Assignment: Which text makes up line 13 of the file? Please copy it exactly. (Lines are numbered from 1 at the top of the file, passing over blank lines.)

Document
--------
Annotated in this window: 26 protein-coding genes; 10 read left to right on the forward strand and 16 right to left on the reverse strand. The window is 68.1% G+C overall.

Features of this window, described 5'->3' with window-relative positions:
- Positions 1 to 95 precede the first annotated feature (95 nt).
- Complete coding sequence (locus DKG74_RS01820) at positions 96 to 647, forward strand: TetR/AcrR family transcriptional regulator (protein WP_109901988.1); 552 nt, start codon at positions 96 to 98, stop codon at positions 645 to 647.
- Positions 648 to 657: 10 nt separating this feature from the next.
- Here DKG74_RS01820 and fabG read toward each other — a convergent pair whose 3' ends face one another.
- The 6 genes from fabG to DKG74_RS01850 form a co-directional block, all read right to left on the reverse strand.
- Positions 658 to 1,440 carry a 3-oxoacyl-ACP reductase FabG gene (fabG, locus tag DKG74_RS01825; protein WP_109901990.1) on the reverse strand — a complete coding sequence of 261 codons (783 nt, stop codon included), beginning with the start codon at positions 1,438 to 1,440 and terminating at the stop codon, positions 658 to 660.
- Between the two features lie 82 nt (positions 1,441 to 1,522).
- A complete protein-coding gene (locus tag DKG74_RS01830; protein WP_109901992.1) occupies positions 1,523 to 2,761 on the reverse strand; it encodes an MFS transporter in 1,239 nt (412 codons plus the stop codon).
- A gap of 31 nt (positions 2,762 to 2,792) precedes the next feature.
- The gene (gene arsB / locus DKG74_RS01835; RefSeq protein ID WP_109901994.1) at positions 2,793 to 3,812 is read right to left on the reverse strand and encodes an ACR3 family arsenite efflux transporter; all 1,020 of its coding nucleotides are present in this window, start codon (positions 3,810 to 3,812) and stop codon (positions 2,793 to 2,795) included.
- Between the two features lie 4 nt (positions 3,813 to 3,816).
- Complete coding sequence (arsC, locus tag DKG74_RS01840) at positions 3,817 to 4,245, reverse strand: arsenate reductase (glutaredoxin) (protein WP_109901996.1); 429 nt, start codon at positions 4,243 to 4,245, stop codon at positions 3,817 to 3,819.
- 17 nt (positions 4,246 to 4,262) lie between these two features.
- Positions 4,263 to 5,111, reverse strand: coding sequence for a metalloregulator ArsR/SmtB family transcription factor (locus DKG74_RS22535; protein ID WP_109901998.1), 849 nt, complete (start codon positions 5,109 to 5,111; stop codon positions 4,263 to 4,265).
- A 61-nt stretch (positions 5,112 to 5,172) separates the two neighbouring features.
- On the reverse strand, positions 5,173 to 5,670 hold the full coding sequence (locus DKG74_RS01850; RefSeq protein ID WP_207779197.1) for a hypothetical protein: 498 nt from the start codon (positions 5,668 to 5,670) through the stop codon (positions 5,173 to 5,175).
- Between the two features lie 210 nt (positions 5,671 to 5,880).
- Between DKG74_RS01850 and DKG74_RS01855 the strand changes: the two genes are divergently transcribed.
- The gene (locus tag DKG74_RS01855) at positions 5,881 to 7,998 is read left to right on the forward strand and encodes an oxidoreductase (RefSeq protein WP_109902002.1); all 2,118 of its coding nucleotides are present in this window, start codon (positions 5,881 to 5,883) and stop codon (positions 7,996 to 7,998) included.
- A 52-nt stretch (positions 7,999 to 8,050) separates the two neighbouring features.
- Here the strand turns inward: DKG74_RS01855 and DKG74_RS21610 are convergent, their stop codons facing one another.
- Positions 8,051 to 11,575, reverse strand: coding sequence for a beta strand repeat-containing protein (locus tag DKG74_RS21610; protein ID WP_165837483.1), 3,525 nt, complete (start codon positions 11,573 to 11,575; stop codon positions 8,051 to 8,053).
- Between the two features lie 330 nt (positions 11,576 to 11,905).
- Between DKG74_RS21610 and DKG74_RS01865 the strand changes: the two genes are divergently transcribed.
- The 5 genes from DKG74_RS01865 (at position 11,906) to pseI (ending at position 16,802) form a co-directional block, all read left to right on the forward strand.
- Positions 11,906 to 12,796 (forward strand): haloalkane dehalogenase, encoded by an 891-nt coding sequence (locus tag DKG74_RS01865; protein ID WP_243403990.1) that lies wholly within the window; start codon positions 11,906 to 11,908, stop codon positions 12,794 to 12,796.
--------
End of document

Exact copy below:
- Between the two features lie 4 nt (positions 3,813 to 3,816).